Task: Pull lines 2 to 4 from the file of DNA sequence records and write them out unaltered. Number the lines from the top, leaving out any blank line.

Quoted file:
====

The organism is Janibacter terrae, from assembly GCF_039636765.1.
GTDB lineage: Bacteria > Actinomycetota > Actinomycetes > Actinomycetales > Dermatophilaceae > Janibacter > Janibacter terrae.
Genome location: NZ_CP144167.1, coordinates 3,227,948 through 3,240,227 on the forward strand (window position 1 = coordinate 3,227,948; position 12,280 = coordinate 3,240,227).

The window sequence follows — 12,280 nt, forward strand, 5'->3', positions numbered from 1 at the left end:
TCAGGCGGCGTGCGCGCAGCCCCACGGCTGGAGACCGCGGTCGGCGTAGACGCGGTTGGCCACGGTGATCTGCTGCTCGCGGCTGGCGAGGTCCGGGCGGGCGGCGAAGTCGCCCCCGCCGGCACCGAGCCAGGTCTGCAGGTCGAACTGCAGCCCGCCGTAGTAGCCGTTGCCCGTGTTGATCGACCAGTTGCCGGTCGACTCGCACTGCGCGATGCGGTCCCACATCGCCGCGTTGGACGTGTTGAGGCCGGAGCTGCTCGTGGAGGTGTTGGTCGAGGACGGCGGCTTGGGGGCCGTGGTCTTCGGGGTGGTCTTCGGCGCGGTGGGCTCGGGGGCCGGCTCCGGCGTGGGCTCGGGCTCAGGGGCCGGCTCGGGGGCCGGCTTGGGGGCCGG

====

GTDB lineage: Bacteria > Actinomycetota > Actinomycetes > Actinomycetales > Dermatophilaceae > Janibacter > Janibacter terrae.
Genome location: NZ_CP144167.1, coordinates 3,227,948 through 3,240,227 on the forward strand (window position 1 = coordinate 3,227,948; position 12,280 = coordinate 3,240,227).

The window sequence follows — 12,280 nt, forward strand, 5'->3', positions numbered from 1 at the left end: